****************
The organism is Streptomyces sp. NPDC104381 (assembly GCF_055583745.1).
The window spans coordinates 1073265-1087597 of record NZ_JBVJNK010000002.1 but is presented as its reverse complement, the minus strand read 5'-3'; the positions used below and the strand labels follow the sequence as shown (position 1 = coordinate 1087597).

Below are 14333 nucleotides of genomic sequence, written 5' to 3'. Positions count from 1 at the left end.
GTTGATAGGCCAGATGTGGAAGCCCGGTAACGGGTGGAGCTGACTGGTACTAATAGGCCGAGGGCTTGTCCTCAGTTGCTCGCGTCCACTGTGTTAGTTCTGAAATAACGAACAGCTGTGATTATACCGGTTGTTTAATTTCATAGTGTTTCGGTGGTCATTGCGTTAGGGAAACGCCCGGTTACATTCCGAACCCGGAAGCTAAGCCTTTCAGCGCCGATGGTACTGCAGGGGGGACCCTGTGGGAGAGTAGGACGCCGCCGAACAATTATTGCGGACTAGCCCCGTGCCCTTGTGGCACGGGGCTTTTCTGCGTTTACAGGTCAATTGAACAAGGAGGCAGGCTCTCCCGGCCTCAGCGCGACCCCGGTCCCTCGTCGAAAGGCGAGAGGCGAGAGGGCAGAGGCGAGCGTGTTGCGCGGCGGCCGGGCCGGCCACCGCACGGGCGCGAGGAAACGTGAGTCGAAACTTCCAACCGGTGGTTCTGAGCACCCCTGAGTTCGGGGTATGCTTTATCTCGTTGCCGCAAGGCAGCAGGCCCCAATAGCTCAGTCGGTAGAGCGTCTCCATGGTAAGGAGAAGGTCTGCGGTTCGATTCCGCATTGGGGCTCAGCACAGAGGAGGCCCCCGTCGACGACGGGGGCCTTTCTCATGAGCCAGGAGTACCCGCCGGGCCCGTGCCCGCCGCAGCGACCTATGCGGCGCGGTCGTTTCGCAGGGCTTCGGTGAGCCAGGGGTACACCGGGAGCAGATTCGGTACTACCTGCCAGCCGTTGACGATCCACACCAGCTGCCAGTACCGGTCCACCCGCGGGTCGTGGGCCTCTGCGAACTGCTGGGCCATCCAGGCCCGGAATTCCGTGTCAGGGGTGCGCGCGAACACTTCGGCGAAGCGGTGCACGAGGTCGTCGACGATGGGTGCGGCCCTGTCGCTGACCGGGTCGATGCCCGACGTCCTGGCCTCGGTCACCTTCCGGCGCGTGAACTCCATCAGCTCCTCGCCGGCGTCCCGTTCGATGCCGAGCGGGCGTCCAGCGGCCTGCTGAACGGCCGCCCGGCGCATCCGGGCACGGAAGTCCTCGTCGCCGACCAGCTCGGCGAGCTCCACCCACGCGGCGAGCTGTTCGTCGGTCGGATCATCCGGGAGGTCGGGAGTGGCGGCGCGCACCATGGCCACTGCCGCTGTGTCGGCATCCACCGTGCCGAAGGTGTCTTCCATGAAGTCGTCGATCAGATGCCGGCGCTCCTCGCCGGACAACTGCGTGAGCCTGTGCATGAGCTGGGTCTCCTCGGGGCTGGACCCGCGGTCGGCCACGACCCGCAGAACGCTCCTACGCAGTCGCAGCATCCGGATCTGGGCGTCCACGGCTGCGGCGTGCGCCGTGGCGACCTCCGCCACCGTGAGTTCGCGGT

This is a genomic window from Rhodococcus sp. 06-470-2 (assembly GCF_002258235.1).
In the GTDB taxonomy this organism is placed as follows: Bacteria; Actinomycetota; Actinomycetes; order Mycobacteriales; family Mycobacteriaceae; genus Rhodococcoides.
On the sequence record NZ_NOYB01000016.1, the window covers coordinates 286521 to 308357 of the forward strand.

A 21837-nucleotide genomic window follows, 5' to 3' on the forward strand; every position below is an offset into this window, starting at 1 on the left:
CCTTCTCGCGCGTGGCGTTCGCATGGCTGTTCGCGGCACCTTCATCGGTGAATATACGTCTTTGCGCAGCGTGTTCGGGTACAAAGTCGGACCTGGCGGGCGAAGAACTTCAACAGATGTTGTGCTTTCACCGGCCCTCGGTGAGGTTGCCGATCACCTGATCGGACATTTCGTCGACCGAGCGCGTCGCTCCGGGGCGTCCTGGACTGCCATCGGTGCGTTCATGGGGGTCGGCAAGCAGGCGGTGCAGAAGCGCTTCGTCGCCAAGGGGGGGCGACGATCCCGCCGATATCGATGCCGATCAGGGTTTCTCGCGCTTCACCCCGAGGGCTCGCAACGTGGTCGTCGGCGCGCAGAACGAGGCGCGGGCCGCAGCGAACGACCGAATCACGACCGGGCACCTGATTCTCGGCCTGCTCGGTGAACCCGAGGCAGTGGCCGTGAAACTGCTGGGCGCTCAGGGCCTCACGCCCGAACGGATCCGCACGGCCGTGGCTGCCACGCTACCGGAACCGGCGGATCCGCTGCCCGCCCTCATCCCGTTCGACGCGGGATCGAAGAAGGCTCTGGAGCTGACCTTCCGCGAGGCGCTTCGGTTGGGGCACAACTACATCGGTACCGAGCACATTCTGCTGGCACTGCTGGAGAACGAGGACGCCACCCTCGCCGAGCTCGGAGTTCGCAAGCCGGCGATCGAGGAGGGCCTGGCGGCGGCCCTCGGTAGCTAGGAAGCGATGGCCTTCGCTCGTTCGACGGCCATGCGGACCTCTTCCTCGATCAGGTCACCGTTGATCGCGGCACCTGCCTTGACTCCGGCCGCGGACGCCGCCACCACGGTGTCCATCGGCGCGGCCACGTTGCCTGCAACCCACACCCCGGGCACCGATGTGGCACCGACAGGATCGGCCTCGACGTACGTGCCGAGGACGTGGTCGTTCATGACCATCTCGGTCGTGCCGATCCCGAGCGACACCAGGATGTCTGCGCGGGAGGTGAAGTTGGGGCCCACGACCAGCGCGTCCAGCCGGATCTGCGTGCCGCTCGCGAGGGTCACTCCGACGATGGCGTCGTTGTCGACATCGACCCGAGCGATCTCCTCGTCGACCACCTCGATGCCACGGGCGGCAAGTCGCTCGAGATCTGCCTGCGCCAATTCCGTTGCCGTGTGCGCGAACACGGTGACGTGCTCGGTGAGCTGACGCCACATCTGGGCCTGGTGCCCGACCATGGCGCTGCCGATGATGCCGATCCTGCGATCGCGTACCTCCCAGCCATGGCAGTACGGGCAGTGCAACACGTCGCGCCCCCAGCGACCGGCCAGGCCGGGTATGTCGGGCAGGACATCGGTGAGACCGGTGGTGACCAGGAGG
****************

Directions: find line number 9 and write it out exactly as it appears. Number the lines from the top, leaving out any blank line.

CCTTCTCGCGCGTGGCGTTCGCATGGCTGTTCGCGGCACCTTCATCGGTGAATATACGTCTTTGCGCAGCGTGTTCGGGTACAAAGTCGGACCTGGCGGGCGAAGAACTTCAACAGATGTTGTGCTTTCACCGGCCCTCGGTGAGGTTGCCGATCACCTGATCGGACATTTCGTCGACCGAGCGCGTCGCTCCGGGGCGTCCTGGACTGCCATCGGTGCGTTCATGGGGGTCGGCAAGCAGGCGGTGCAGAAGCGCTTCGTCGCCAAGGGGGGGCGACGATCCCGCCGATATCGATGCCGATCAGGGTTTCTCGCGCTTCACCCCGAGGGCTCGCAACGTGGTCGTCGGCGCGCAGAACGAGGCGCGGGCCGCAGCGAACGACCGAATCACGACCGGGCACCTGATTCTCGGCCTGCTCGGTGAACCCGAGGCAGTGGCCGTGAAACTGCTGGGCGCTCAGGGCCTCACGCCCGAACGGATCCGCACGGCCGTGGCTGCCACGCTACCGGAACCGGCGGATCCGCTGCCCGCCCTCATCCCGTTCGACGCGGGATCGAAGAAGGCTCTGGAGCTGACCTTCCGCGAGGCGCTTCGGTTGGGGCACAACTACATCGGTACCGAGCACATTCTGCTGGCACTGCTGGAGAACGAGGACGCCACCCTCGCCGAGCTCGGAGTTCGCAAGCCGGCGATCGAGGAGGGCCTGGCGGCGGCCCTCGGTAGCTAGGAAGCGATGGCCTTCGCTCGTTCGACGGCCATGCGGACCTCTTCCTCGATCAGGTCACCGTTGATCGCGGCACCTGCCTTGACTCCGGCCGCGGACGCCGCCACCACGGTGTCCATCGGCGCGGCCACGTTGCCTGCAACCCACACCCCGGGCACCGATGTGGCACCGACAGGATCGGCCTCGACGTACGTGCCGAGGACGTGGTCGTTCATGACCATCTCGGTCGTGCCGATCCCGAGCGACACCAGGATGTCTGCGCGGGAGGTGAAGTTGGGGCCCACGACCAGCGCGTCCAGCCGGATCTGCGTGCCGCTCGCGAGGGTCACTCCGACGATGGCGTCGTTGTCGACATCGACCCGAGCGATCTCCTCGTCGACCACCTCGATGCCACGGGCGGCAAGTCGCTCGAGATCTGCCTGCGCCAATTCCGTTGCCGTGTGCGCGAACACGGTGACGTGCTCGGTGAGCTGACGCCACATCTGGGCCTGGTGCCCGACCATGGCGCTGCCGATGATGCCGATCCTGCGATCGCGTACCTCCCAGCCATGGCAGTACGGGCAGTGCAACACGTCGCGCCCCCAGCGACCGGCCAGGCCGGGTATGTCGGGCAGGACATCGGTGAGACCGGTGGTGACCAGGAGG